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Exposure to e-cigarettes increases by 1,500% among children

The frequency at which young children are exposed to e-cigarettes and liquid nicotine has increased dramatically between 2012 and 2015, according to recent research in Pediatrics.

“Despite the rapid increases in e-cigarette use and pediatric exposures, an analysis that focuses exclusively and comprehensively on the trends associated with exposures among young children nationally has not been published,” Gary A. Smith, MD, DrPH, of the Center for Injury Research and Policy at The Ohio State University College of Medicine, and colleagues wrote. “This is the first comprehensive multiyear study of e-cigarette, nicotine, and tobacco exposures among young children using a national database.”

The researchers utilized the National Poison Data System to analyze exposures associated with nicotine and tobacco products among children aged younger than 6 years. The dataset included all calls made to U.S. poison control centers from January 2012 through April 2015. The researchers grouped exposures into four groups: e-cigarettes, cigarettes, tobacco products and unknown products.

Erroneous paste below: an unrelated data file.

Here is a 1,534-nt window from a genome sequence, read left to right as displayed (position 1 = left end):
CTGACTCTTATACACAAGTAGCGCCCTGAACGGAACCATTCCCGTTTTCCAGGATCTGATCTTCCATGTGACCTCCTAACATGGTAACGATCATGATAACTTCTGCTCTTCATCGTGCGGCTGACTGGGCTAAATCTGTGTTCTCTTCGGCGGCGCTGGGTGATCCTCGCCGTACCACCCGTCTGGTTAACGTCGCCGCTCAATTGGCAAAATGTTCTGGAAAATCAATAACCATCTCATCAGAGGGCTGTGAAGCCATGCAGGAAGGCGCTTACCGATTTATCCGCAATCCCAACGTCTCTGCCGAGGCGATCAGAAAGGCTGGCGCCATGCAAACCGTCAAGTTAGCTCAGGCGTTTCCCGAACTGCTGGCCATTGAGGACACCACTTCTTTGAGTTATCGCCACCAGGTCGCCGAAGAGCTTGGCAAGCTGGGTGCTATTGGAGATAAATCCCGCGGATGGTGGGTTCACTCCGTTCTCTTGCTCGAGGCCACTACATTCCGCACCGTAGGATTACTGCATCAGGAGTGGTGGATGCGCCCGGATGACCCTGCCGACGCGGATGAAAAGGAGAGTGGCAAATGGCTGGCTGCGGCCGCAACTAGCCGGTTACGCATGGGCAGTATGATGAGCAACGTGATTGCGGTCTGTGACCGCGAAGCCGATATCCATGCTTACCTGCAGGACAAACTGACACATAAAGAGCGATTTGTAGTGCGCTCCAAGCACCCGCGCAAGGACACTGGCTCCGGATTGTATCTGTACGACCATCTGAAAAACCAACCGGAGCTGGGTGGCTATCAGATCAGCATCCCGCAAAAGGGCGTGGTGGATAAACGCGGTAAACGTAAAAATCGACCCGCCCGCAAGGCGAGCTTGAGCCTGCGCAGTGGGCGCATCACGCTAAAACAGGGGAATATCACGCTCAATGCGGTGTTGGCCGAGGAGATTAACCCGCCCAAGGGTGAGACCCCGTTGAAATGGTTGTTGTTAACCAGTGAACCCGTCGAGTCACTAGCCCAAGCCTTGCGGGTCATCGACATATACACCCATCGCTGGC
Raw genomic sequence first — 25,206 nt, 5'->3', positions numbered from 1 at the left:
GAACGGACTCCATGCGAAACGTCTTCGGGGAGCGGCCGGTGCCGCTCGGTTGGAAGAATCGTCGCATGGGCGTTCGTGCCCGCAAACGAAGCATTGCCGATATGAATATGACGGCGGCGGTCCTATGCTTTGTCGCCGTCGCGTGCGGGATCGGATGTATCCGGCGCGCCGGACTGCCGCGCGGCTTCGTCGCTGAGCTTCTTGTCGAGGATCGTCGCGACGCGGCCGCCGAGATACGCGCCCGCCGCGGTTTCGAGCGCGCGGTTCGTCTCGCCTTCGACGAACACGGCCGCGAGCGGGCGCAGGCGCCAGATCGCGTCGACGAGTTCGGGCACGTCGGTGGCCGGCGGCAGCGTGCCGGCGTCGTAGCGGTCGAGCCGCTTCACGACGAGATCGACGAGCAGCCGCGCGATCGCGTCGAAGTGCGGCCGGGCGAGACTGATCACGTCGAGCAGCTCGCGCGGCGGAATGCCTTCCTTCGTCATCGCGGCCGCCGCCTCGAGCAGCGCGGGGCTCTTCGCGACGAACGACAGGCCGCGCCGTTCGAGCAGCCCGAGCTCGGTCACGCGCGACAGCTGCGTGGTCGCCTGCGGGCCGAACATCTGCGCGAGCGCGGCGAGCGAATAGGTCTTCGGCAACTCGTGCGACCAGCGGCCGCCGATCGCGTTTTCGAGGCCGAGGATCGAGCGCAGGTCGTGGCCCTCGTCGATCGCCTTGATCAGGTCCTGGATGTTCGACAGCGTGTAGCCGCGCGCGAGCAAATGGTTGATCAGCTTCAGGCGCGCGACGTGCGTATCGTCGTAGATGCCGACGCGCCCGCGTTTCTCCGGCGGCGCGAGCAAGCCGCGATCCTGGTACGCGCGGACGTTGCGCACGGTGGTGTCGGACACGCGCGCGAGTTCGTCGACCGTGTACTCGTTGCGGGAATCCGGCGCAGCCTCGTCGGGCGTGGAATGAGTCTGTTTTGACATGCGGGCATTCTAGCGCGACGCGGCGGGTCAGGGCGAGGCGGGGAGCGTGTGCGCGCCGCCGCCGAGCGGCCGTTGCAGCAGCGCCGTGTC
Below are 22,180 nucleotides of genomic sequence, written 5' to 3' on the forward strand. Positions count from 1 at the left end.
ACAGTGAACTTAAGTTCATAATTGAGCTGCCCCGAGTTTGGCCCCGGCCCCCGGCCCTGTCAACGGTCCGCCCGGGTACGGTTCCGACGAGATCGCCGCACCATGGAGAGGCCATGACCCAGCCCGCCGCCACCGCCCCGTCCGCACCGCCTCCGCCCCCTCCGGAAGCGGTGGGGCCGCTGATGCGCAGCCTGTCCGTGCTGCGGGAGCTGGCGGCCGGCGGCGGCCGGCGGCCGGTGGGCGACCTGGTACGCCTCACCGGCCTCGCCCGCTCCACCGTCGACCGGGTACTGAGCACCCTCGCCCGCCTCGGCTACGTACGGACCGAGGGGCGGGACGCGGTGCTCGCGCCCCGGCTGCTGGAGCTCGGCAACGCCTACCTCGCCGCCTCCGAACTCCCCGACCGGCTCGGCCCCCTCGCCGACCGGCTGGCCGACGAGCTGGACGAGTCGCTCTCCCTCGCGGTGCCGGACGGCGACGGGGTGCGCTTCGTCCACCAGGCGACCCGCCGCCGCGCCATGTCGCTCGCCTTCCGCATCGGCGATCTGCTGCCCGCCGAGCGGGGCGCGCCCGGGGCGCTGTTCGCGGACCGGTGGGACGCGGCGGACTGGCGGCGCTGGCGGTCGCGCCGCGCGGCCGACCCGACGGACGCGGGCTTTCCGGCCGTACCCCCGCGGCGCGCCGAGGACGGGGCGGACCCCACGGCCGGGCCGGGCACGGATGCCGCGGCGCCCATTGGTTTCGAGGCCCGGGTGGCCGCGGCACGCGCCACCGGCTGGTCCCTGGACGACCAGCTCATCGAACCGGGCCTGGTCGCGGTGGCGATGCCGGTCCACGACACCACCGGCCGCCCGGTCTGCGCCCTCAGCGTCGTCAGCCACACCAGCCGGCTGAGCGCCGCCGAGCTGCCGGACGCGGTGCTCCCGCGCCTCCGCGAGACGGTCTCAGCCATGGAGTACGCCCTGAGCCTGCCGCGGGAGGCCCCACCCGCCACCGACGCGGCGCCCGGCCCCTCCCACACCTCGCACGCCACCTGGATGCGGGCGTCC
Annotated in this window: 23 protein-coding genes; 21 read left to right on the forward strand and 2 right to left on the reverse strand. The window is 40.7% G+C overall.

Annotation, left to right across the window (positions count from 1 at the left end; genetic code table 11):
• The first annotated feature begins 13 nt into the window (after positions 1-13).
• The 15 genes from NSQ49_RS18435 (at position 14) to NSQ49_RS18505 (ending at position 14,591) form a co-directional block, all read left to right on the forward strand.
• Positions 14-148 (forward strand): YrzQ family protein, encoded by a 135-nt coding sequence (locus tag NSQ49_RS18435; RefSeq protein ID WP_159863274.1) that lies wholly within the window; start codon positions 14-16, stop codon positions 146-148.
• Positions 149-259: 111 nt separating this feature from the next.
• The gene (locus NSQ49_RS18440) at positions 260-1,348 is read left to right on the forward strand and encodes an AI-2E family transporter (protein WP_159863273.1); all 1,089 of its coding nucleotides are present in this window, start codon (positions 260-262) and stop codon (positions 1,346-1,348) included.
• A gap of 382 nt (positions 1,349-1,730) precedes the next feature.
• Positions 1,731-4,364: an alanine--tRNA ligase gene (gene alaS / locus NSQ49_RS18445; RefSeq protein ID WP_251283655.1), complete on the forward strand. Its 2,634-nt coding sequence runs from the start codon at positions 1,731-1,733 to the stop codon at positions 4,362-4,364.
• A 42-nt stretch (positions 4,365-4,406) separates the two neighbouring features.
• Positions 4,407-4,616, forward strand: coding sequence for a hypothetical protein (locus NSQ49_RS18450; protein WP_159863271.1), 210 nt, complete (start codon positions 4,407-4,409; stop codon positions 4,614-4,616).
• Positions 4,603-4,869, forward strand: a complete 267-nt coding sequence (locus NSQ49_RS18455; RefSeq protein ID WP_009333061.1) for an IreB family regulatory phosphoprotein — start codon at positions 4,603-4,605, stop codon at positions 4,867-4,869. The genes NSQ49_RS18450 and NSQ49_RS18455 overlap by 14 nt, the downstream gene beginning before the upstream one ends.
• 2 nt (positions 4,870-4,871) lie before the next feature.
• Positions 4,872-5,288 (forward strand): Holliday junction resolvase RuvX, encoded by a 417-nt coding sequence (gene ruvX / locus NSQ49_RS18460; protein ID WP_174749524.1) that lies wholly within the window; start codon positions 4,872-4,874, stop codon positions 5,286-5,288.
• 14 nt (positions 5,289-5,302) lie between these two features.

Overall, 29,141 calls — averaging 729 exposures per month — were made to poison control centers regarding nicotine-related products for children in the study group. Results showed that the monthly amount of e-cigarette exposures increased 1,492.9% during the study period. The researchers reported that children aged younger than 2 years accounted for 44.1% of e-cigarette exposures and 91.6% of cigarette exposures. Exposure to e-cigarettes represented 14.2% of all tobacco-related exposures among children aged younger than 6 years.

Smith and colleagues observed that children exposed to e-cigarettes had 5.2 times greater risk for admittance to a health care facility and a 2.6-fold greater risk for experiencing a severe outcome vs. children exposed to cigarettes.

“Swift government action is needed to regulate these products to help prevent child poisoning,” Smith and colleagues wrote. “Prevention strategies include public education; appropriate product storage and use away from children; warning labels; and modifications of e-cigarette devices, e-liquid, and e-liquid containers and packaging to make them less appealing and accessible to children.” – by David Costill

Disclosure: The researchers report no relevant financial disclosures.

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